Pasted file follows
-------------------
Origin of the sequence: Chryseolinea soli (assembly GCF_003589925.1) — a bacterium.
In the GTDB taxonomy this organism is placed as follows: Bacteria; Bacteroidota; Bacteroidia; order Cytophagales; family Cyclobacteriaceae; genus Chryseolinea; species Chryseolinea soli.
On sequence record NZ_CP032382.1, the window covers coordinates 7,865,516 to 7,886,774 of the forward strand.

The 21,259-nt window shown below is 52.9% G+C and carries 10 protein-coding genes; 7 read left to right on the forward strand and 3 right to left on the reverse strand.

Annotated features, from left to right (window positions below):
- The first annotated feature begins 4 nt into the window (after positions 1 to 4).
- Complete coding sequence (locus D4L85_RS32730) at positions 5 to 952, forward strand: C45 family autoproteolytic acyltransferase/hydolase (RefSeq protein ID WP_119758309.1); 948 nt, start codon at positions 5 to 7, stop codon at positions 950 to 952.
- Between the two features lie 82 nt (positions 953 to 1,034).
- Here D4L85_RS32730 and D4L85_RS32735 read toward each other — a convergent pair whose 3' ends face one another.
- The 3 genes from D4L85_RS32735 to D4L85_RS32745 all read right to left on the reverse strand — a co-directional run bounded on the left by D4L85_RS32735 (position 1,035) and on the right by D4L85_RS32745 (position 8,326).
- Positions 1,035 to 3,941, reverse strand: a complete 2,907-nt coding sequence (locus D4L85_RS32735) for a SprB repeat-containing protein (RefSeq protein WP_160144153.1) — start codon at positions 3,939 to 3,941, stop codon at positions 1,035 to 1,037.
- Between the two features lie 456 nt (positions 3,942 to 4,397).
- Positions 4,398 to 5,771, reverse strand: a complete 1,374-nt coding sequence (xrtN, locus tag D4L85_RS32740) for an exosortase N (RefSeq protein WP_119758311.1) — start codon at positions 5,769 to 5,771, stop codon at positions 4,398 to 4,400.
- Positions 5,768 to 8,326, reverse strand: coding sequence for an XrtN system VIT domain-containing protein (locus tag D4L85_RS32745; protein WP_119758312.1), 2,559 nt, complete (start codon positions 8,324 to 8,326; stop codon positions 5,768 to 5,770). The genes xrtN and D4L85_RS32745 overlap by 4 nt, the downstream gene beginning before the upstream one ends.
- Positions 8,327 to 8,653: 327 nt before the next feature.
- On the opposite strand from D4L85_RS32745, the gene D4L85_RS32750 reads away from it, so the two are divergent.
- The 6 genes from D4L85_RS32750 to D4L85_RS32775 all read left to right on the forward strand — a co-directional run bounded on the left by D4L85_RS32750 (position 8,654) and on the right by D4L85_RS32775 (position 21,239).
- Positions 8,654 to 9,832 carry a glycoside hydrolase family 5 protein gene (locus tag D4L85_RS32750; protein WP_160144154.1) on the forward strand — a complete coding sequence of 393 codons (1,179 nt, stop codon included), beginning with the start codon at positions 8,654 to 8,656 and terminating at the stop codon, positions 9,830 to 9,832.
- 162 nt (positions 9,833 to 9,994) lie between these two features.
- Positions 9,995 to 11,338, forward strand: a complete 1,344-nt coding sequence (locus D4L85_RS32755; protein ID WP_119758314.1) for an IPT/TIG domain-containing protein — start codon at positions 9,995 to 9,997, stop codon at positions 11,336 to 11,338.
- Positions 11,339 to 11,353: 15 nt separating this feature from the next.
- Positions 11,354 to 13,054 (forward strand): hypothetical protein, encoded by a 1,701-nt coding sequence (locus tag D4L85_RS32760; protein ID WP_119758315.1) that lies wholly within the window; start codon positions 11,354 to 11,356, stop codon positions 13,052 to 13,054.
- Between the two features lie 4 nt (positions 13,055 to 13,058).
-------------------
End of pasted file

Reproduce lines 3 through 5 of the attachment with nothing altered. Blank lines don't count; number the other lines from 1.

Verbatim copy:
On sequence record NZ_CP032382.1, the window covers coordinates 7,865,516 to 7,886,774 of the forward strand.

The 21,259-nt window shown below is 52.9% G+C and carries 10 protein-coding genes; 7 read left to right on the forward strand and 3 right to left on the reverse strand.

Annotated features, from left to right (window positions below):